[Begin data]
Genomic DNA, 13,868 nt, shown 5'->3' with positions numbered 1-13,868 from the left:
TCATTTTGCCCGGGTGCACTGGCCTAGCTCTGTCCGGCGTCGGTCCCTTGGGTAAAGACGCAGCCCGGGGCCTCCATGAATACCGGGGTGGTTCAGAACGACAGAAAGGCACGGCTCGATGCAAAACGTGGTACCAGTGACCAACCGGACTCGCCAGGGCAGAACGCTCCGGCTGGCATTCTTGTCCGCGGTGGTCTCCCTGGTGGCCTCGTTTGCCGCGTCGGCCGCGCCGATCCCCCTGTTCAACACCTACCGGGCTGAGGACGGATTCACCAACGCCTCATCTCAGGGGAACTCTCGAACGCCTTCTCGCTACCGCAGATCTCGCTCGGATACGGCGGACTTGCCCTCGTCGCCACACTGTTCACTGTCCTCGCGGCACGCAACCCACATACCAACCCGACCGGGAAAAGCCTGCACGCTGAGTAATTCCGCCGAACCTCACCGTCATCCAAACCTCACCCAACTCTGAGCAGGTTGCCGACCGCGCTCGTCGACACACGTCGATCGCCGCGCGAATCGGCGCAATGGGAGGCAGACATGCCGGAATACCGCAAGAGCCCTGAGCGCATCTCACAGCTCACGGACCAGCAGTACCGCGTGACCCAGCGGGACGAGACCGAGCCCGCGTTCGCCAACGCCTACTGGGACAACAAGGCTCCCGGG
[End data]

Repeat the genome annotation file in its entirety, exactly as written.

Genomic DNA, 13,868 nt, shown 5'->3' with positions numbered 1-13,868 from the left:
TCATTTTGCCCGGGTGCACTGGCCTAGCTCTGTCCGGCGTCGGTCCCTTGGGTAAAGACGCAGCCCGGGGCCTCCATGAATACCGGGGTGGTTCAGAACGACAGAAAGGCACGGCTCGATGCAAAACGTGGTACCAGTGACCAACCGGACTCGCCAGGGCAGAACGCTCCGGCTGGCATTCTTGTCCGCGGTGGTCTCCCTGGTGGCCTCGTTTGCCGCGTCGGCCGCGCCGATCCCCCTGTTCAACACCTACCGGGCTGAGGACGGATTCACCAACGCCTCATCTCAGGGGAACTCTCGAACGCCTTCTCGCTACCGCAGATCTCGCTCGGATACGGCGGACTTGCCCTCGTCGCCACACTGTTCACTGTCCTCGCGGCACGCAACCCACATACCAACCCGACCGGGAAAAGCCTGCACGCTGAGTAATTCCGCCGAACCTCACCGTCATCCAAACCTCACCCAACTCTGAGCAGGTTGCCGACCGCGCTCGTCGACACACGTCGATCGCCGCGCGAATCGGCGCAATGGGAGGCAGACATGCCGGAATACCGCAAGAGCCCTGAGCGCATCTCACAGCTCACGGACCAGCAGTACCGCGTGACCCAGCGGGACGAGACCGAGCCCGCGTTCGCCAACGCCTACTGGGACAACAAGGCTCCCGGG